A developer who sold his company to $95 billion Stripe explains how he found the right idea after his first 4 companies failed
- Courtland Allen had four startups fail, one a Y-Combinator alum, before creating Indie Hackers.
- Those failures had demoralized him and he had given up on the traditional Silicon Valley path to success.
- But within 8 months of launching Indie Hackers, Stripe acquired the company.
- See more stories on Insider’s business page.
Courtland Allen had four startups fail before he created Indie Hackers, a community for independent developers. But this time was the jackpot: less than 8 months after the site went live in 2016, Allen received an email from Stripe CEO Patrick Collison with the subject line “Acquire Indie Hackers,” he told Insider.
Allen, a Y-Combinator alum, said his main piece of advice is to focus on projects that solve problems you know well and are excited to work on. Another token of wisdom that Allen, who loves to code, learned from his failed startups is that great coding isn’t all that a startup needs to be successful.
During his first four failures, Allen kept track of the mistakes he made along the way. And one of the biggies was spending too much time coding and neglecting other areas like sales and marketing. He used to roll his eyes when someone said the phrase, “Having an impact.”
“Yeah. I had a whole list,” Allen told Insider. “Here are all the ways I f—- up in the past. Don’t do these things. Like don’t repeat these mistakes.”
What he learned from failing upwards in Silicon Valley
Allen came from an entrepreneurial background. His mom owned a computer hardware business in the ’90s while his dad built furniture for celebrities, and it was expected that Allen and his brother would start businesses themselves.
So that’s what Allen did. As a junior at Massachusetts Institute of Technology (MIT), he launched a project called Fmail, which stood for Gmail for Facebook. It was a tool that let people check their Gmail in Facebook. He applied to the famous startup accelerator Y-Combinator (YC) and was rejected, which prompted him to move on to his next project.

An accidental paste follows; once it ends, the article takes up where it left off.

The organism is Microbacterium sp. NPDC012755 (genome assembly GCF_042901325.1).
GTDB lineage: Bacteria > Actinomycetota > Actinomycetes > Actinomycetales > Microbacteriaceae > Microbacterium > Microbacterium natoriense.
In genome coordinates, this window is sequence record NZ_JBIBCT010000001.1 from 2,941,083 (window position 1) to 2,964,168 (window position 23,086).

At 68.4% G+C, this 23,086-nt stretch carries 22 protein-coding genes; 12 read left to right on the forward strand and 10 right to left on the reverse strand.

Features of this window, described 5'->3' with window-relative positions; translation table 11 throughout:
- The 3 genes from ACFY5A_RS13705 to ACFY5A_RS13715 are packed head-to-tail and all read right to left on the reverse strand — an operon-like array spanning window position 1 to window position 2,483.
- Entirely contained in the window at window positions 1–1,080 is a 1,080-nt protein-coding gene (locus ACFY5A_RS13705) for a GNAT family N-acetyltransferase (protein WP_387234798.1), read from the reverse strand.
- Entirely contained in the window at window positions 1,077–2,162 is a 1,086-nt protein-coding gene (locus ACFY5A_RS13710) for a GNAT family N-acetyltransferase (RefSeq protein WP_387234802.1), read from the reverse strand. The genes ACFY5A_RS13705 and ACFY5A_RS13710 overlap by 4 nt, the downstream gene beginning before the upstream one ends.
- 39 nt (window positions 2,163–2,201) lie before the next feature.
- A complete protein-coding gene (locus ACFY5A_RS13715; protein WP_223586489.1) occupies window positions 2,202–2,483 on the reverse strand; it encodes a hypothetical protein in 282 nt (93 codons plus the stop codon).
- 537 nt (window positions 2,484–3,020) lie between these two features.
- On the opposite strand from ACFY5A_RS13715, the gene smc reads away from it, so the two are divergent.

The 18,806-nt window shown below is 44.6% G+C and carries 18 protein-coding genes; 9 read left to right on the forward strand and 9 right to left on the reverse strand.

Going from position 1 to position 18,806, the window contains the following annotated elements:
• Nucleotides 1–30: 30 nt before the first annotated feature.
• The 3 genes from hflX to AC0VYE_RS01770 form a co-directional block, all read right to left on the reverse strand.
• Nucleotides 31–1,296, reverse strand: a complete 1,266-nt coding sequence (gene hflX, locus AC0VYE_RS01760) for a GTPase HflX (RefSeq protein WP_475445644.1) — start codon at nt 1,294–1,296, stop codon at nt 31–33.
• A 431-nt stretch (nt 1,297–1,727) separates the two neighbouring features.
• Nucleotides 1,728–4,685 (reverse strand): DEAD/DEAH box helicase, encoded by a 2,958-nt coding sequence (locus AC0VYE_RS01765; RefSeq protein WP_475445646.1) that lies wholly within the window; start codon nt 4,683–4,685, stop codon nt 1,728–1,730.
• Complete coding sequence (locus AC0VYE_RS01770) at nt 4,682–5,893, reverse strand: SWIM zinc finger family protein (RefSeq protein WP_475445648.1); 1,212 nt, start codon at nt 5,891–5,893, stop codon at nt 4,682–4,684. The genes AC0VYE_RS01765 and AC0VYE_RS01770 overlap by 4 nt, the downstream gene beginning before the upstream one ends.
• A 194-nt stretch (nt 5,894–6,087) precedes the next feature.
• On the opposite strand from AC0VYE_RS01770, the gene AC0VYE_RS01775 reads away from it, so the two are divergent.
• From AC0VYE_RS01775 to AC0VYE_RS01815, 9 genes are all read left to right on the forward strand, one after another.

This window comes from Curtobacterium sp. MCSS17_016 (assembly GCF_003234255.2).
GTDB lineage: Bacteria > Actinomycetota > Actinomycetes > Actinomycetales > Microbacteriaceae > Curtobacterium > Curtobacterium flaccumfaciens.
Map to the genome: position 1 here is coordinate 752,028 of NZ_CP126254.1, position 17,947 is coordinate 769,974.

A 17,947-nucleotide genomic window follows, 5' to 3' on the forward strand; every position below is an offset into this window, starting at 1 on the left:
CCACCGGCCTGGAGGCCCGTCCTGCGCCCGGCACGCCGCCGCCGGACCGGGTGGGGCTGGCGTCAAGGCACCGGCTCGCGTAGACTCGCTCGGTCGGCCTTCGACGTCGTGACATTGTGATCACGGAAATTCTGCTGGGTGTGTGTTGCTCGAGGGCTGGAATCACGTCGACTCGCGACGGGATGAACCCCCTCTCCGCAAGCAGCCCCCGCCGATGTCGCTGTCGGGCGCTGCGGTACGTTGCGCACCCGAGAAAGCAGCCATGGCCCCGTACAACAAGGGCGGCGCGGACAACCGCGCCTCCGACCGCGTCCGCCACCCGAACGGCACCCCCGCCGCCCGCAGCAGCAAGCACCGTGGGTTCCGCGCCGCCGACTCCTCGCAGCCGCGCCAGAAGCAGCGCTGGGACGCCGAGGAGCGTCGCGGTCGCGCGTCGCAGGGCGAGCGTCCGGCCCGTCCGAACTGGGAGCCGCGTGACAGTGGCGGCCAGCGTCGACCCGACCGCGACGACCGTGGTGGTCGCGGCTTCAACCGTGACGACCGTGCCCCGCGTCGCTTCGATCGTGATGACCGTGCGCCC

After graduating in 2009 with a degree in computer science, he founded his second start-up called Syphir. The company sold advanced Gmail filters with features like delaying emails, reminding users about unread emails, and removing emails that had been sent to more than 10 people based on the user’s set preferences. But the company didn’t take off and he shuttered it.
Allen’s big breakthrough was in the fall of 2010 when he founded his third startup called Taskforce. It converted emails to tasks. With this company, he was accepted to YC in the winter of 2011 alongside 35 companies, and he received YC’s investment which injected much needed cash into the project.
“It was supposed to be like this viral thing that would take over the inbox and everybody would have it,” Allen said on the Acquired podcast, noting that at the end of the YC program the feature had a hundred thousand users. “But back in the day, that was nothing… a million dollars isn’t cool. A billion dollars is cool. That was kind of the mantra and no one cared that your app had a hundred thousand users.”
But he also made a fatal mistake during YC’s all-important demo day, where the founders pitch to VCs. He floundered, unable to answer some of the investor’s tough questions. He eventually abandoned Taskforce in 2012 to start Siasto, project management software that raised $750,000 from angel investors including YC, One Asia Investment Partners, and Start Fund, TechCrunch reported at the time.
But Siasto also struggled and Allen abandoned it in 2013 after losing interest.
After four failed companies, Allen was exhausted by the Silicon Valley founder lifestyle.
“I spent a few years going through Y Combinator in Silicon Valley and starting companies there and eventually I got kind of disillusioned with the whole process,” Allen said.